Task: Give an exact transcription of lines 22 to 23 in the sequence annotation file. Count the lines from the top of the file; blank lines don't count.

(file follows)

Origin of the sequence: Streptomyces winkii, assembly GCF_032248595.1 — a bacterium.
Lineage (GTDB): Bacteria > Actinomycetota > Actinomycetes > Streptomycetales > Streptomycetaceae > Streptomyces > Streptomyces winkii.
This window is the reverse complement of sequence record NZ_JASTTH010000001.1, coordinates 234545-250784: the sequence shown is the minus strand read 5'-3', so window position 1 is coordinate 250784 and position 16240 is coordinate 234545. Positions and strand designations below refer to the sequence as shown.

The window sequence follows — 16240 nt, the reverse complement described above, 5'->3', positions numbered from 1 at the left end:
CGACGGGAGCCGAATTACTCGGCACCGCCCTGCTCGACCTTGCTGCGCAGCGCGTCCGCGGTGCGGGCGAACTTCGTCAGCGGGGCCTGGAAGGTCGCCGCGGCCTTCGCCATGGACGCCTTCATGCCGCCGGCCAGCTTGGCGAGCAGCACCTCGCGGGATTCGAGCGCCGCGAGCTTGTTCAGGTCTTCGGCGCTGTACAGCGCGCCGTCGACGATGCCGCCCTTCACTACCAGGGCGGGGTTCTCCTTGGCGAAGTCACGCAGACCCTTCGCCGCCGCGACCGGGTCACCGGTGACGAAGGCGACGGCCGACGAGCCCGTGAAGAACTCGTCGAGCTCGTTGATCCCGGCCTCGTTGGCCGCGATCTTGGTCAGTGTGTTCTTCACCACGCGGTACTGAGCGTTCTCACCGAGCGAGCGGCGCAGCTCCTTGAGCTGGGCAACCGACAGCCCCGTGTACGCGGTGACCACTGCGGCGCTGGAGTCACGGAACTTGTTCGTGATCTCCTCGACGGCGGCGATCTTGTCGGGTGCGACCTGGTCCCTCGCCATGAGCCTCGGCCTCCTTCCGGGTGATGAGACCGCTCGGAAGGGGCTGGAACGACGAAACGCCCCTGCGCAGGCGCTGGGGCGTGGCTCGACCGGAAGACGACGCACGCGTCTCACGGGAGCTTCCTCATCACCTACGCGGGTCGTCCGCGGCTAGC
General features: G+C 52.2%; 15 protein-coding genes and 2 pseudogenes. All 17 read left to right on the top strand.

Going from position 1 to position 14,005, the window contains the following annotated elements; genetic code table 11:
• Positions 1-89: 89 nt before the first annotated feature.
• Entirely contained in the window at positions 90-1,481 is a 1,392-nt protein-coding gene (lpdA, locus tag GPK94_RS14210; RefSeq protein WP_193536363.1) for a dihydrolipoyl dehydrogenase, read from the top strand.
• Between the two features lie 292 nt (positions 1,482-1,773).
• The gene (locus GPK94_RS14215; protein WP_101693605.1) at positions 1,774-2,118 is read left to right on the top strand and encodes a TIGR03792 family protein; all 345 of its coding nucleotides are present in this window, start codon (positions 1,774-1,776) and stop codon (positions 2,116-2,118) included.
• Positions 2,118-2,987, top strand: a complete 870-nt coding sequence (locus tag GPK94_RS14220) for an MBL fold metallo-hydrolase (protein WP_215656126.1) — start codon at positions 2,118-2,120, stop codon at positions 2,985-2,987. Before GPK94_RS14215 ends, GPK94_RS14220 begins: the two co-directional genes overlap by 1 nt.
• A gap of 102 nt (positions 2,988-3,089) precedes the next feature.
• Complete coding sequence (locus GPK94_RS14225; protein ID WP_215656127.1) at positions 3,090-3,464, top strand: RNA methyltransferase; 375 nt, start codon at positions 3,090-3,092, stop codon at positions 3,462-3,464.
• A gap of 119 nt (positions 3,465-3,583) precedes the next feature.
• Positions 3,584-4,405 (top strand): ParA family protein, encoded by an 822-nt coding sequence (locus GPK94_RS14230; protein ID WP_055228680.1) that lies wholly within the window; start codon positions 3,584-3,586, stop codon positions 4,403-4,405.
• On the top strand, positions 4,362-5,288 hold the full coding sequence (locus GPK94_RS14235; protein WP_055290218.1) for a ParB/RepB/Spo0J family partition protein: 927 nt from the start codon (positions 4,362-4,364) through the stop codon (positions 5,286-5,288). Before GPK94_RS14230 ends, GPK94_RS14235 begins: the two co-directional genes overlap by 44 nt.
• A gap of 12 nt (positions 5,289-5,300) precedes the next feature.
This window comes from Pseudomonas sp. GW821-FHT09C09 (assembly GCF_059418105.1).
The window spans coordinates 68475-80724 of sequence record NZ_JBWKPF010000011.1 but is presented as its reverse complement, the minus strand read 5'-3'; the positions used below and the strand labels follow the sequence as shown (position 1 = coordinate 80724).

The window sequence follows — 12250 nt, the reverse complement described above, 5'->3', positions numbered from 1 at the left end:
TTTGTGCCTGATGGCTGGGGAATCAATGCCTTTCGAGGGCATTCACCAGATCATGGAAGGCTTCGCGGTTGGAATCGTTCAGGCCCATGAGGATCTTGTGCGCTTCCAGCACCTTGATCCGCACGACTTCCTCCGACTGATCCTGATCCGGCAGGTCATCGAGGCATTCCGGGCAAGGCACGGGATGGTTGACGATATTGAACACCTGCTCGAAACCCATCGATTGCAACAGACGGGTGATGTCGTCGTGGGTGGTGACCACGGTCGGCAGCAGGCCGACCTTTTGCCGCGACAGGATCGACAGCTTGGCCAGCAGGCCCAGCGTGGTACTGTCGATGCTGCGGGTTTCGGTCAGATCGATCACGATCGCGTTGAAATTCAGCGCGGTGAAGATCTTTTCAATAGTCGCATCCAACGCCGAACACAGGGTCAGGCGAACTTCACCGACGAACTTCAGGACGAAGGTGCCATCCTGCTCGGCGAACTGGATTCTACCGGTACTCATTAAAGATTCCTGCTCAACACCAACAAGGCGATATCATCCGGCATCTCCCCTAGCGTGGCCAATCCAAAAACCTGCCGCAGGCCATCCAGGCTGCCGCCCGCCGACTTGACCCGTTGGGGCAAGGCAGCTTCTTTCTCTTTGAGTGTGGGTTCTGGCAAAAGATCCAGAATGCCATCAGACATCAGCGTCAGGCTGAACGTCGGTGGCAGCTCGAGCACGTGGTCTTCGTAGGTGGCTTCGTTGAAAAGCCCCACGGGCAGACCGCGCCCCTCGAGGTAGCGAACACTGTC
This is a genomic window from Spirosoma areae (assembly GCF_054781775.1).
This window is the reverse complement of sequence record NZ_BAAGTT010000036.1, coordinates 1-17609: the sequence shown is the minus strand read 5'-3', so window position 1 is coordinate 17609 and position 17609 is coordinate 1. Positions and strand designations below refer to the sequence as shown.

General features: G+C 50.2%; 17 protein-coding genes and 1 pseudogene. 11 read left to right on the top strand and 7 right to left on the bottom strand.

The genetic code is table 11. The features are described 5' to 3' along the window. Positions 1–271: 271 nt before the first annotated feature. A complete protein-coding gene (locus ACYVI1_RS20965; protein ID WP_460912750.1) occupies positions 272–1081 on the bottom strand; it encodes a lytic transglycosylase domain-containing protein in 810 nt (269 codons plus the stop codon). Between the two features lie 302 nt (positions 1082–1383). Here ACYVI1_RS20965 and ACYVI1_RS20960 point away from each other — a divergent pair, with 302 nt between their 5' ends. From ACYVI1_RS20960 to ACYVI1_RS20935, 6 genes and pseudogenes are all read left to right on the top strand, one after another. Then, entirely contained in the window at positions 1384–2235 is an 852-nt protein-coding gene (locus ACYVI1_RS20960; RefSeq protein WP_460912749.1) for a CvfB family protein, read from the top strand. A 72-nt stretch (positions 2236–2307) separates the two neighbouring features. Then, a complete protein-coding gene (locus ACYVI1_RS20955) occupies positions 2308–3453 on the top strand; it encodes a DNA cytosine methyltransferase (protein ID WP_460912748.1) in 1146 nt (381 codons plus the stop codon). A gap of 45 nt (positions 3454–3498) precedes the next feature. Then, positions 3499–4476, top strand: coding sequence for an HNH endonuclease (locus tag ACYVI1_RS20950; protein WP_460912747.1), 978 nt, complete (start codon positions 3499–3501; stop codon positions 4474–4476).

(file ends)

TTTGTGCCTGATGGCTGGGGAATCAATGCCTTTCGAGGGCATTCACCAGATCATGGAAGGCTTCGCGGTTGGAATCGTTCAGGCCCATGAGGATCTTGTGCGCTTCCAGCACCTTGATCCGCACGACTTCCTCCGACTGATCCTGATCCGGCAGGTCATCGAGGCATTCCGGGCAAGGCACGGGATGGTTGACGATATTGAACACCTGCTCGAAACCCATCGATTGCAACAGACGGGTGATGTCGTCGTGGGTGGTGACCACGGTCGGCAGCAGGCCGACCTTTTGCCGCGACAGGATCGACAGCTTGGCCAGCAGGCCCAGCGTGGTACTGTCGATGCTGCGGGTTTCGGTCAGATCGATCACGATCGCGTTGAAATTCAGCGCGGTGAAGATCTTTTCAATAGTCGCATCCAACGCCGAACACAGGGTCAGGCGAACTTCACCGACGAACTTCAGGACGAAGGTGCCATCCTGCTCGGCGAACTGGATTCTACCGGTACTCATTAAAGATTCCTGCTCAACACCAACAAGGCGATATCATCCGGCATCTCCCCTAGCGTGGCCAATCCAAAAACCTGCCGCAGGCCATCCAGGCTGCCGCCCGCCGACTTGACCCGTTGGGGCAAGGCAGCTTCTTTCTCTTTGAGTGTGGGTTCTGGCAAAAGATCCAGAATGCCATCAGACATCAGCGTCAGGCTGAACGTCGGTGGCAGCTCGAGCACGTGGTCTTCGTAGGTGGCTTCGTTGAAAAGCCCCACGGGCAGACCGCGCCCCTCGAGGTAGCGAACACTGTC
This is a genomic window from Spirosoma areae (assembly GCF_054781775.1).